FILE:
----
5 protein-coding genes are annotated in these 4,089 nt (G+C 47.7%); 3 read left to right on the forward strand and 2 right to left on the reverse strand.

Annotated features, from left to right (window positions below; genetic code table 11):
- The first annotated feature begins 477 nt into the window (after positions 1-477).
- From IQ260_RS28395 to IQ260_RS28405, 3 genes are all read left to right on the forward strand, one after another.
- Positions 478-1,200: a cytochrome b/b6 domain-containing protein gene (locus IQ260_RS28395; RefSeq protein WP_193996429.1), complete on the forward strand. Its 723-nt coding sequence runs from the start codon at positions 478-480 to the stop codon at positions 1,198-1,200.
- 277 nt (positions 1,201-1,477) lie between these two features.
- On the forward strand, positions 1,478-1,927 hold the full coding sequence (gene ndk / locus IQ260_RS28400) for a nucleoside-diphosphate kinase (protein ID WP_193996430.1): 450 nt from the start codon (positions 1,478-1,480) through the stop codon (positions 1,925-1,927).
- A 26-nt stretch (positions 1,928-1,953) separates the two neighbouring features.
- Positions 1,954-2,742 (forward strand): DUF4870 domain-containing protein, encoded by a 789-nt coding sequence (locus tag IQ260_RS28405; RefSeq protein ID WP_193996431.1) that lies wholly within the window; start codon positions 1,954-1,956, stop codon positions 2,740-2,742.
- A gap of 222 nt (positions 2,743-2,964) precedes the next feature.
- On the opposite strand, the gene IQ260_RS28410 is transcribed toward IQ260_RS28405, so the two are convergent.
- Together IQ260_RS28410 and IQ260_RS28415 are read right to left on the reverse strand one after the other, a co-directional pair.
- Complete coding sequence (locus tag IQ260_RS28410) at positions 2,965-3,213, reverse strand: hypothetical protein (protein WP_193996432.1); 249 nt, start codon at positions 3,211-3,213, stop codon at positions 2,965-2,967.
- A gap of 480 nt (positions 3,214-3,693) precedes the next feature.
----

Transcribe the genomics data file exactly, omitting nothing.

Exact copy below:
5 protein-coding genes are annotated in these 4,089 nt (G+C 47.7%); 3 read left to right on the forward strand and 2 right to left on the reverse strand.

Annotated features, from left to right (window positions below; genetic code table 11):
- The first annotated feature begins 477 nt into the window (after positions 1-477).
- From IQ260_RS28395 to IQ260_RS28405, 3 genes are all read left to right on the forward strand, one after another.
- Positions 478-1,200: a cytochrome b/b6 domain-containing protein gene (locus IQ260_RS28395; RefSeq protein WP_193996429.1), complete on the forward strand. Its 723-nt coding sequence runs from the start codon at positions 478-480 to the stop codon at positions 1,198-1,200.
- 277 nt (positions 1,201-1,477) lie between these two features.
- On the forward strand, positions 1,478-1,927 hold the full coding sequence (gene ndk / locus IQ260_RS28400) for a nucleoside-diphosphate kinase (protein ID WP_193996430.1): 450 nt from the start codon (positions 1,478-1,480) through the stop codon (positions 1,925-1,927).
- A 26-nt stretch (positions 1,928-1,953) separates the two neighbouring features.
- Positions 1,954-2,742 (forward strand): DUF4870 domain-containing protein, encoded by a 789-nt coding sequence (locus tag IQ260_RS28405; RefSeq protein ID WP_193996431.1) that lies wholly within the window; start codon positions 1,954-1,956, stop codon positions 2,740-2,742.
- A gap of 222 nt (positions 2,743-2,964) precedes the next feature.
- On the opposite strand, the gene IQ260_RS28410 is transcribed toward IQ260_RS28405, so the two are convergent.
- Together IQ260_RS28410 and IQ260_RS28415 are read right to left on the reverse strand one after the other, a co-directional pair.
- Complete coding sequence (locus tag IQ260_RS28410) at positions 2,965-3,213, reverse strand: hypothetical protein (protein WP_193996432.1); 249 nt, start codon at positions 3,211-3,213, stop codon at positions 2,965-2,967.
- A gap of 480 nt (positions 3,214-3,693) precedes the next feature.